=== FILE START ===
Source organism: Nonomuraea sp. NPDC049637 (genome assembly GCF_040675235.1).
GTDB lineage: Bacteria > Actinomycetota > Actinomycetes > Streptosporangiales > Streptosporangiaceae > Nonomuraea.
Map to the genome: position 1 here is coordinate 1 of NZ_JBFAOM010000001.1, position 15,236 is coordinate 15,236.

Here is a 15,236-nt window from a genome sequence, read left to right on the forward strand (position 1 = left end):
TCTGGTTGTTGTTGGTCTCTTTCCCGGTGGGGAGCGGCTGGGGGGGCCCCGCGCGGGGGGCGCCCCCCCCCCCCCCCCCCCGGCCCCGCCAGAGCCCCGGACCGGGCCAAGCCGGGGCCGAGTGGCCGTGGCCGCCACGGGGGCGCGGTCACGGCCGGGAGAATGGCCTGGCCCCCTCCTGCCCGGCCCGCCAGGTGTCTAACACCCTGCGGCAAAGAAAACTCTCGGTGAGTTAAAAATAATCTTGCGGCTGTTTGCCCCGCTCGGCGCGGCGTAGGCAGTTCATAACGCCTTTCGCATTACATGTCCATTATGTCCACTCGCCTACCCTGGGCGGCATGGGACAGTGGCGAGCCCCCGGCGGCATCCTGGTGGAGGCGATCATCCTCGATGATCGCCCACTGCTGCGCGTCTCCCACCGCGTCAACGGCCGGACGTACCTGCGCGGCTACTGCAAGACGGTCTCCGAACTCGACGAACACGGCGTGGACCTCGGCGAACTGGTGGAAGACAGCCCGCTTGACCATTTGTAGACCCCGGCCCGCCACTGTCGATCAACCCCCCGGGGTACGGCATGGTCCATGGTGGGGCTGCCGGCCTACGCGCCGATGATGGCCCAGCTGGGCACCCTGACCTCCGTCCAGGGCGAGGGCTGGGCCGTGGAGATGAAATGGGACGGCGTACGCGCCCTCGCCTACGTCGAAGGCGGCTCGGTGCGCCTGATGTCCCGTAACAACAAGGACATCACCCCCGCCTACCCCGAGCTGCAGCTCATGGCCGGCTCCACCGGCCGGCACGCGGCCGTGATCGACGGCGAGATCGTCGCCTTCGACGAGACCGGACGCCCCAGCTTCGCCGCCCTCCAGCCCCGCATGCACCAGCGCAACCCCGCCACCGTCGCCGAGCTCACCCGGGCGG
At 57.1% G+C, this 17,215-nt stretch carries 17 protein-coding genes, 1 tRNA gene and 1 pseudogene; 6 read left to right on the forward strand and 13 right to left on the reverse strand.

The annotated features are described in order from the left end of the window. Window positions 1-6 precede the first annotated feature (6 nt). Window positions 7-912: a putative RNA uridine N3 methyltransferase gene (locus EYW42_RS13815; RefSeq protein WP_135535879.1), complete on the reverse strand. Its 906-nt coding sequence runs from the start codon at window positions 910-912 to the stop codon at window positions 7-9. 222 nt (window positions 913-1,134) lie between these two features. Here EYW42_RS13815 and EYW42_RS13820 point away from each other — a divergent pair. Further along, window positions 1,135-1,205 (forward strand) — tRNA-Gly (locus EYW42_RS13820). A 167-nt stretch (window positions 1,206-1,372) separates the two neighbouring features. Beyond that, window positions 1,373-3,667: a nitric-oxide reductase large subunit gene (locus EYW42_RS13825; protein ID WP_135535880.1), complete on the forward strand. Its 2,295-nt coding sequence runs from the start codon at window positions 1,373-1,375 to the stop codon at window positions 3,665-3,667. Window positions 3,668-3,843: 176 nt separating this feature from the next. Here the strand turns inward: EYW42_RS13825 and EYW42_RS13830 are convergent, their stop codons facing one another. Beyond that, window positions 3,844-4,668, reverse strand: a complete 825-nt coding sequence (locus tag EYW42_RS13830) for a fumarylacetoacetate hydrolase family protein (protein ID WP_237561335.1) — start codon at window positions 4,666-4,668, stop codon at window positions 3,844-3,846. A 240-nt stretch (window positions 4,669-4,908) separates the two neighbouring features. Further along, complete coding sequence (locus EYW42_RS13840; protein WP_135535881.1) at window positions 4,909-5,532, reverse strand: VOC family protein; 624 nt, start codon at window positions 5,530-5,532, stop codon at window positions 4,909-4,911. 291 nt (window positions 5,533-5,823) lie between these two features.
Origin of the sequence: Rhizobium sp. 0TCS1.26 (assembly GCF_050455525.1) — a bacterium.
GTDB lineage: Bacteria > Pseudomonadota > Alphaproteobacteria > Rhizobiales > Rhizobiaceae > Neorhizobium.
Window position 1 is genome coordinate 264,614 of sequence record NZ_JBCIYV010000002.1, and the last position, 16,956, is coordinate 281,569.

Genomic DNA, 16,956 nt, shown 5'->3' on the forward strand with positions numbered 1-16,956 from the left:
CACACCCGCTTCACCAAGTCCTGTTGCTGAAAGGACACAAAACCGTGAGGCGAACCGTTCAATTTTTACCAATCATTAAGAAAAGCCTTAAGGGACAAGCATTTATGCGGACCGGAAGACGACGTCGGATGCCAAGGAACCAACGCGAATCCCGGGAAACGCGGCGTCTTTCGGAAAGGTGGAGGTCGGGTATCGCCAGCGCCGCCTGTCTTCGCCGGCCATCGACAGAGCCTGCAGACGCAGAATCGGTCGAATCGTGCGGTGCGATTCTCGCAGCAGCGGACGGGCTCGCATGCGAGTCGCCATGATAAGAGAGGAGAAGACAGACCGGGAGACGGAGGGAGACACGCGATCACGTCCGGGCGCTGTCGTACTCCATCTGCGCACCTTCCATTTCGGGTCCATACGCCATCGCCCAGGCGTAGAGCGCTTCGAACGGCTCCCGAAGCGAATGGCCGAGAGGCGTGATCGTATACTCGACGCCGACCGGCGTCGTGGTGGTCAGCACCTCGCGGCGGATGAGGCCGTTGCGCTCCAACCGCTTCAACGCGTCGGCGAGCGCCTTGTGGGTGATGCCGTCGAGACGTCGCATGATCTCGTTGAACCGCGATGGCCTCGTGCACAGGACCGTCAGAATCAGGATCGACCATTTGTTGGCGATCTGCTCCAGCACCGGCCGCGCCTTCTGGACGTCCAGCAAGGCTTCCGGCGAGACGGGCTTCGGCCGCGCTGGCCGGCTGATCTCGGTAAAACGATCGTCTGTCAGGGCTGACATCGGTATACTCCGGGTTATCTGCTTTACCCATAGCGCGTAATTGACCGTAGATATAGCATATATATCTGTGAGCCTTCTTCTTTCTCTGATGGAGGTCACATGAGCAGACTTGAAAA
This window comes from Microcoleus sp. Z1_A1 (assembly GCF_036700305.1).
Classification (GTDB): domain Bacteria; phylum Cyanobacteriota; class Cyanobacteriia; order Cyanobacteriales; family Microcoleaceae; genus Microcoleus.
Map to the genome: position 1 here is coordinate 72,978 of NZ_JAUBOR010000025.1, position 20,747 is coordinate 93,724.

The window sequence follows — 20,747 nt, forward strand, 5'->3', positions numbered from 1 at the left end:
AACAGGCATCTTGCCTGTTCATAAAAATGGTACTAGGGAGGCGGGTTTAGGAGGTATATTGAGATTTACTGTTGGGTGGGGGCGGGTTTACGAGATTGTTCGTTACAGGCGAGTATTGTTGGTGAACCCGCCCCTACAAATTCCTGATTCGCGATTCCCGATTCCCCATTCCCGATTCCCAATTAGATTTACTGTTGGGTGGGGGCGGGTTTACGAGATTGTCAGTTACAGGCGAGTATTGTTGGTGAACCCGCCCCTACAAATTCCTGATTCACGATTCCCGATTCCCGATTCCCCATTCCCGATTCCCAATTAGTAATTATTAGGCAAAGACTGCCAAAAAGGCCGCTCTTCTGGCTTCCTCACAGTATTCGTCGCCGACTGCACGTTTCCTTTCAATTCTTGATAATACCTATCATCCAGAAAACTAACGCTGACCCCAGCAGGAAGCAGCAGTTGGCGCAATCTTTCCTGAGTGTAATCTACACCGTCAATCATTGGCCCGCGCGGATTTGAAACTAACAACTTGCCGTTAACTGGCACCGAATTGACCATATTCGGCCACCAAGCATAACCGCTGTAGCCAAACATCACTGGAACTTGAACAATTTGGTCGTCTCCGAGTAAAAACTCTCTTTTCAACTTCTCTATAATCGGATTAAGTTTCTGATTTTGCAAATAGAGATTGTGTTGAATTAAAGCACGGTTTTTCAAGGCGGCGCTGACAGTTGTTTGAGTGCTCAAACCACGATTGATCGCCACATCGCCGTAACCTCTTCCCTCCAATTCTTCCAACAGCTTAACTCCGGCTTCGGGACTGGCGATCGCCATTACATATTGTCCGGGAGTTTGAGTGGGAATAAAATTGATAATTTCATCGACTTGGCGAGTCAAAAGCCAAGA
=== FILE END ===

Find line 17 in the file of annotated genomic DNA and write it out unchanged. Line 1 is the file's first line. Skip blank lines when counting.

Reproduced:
AACAGGCATCTTGCCTGTTCATAAAAATGGTACTAGGGAGGCGGGTTTAGGAGGTATATTGAGATTTACTGTTGGGTGGGGGCGGGTTTACGAGATTGTTCGTTACAGGCGAGTATTGTTGGTGAACCCGCCCCTACAAATTCCTGATTCGCGATTCCCGATTCCCCATTCCCGATTCCCAATTAGATTTACTGTTGGGTGGGGGCGGGTTTACGAGATTGTCAGTTACAGGCGAGTATTGTTGGTGAACCCGCCCCTACAAATTCCTGATTCACGATTCCCGATTCCCGATTCCCCATTCCCGATTCCCAATTAGTAATTATTAGGCAAAGACTGCCAAAAAGGCCGCTCTTCTGGCTTCCTCACAGTATTCGTCGCCGACTGCACGTTTCCTTTCAATTCTTGATAATACCTATCATCCAGAAAACTAACGCTGACCCCAGCAGGAAGCAGCAGTTGGCGCAATCTTTCCTGAGTGTAATCTACACCGTCAATCATTGGCCCGCGCGGATTTGAAACTAACAACTTGCCGTTAACTGGCACCGAATTGACCATATTCGGCCACCAAGCATAACCGCTGTAGCCAAACATCACTGGAACTTGAACAATTTGGTCGTCTCCGAGTAAAAACTCTCTTTTCAACTTCTCTATAATCGGATTAAGTTTCTGATTTTGCAAATAGAGATTGTGTTGAATTAAAGCACGGTTTTTCAAGGCGGCGCTGACAGTTGTTTGAGTGCTCAAACCACGATTGATCGCCACATCGCCGTAACCTCTTCCCTCCAATTCTTCCAACAGCTTAACTCCGGCTTCGGGACTGGCGATCGCCATTACATATTGTCCGGGAGTTTGAGTGGGAATAAAATTGATAATTTCATCGACTTGGCGAGTCAAAAGCCAAGA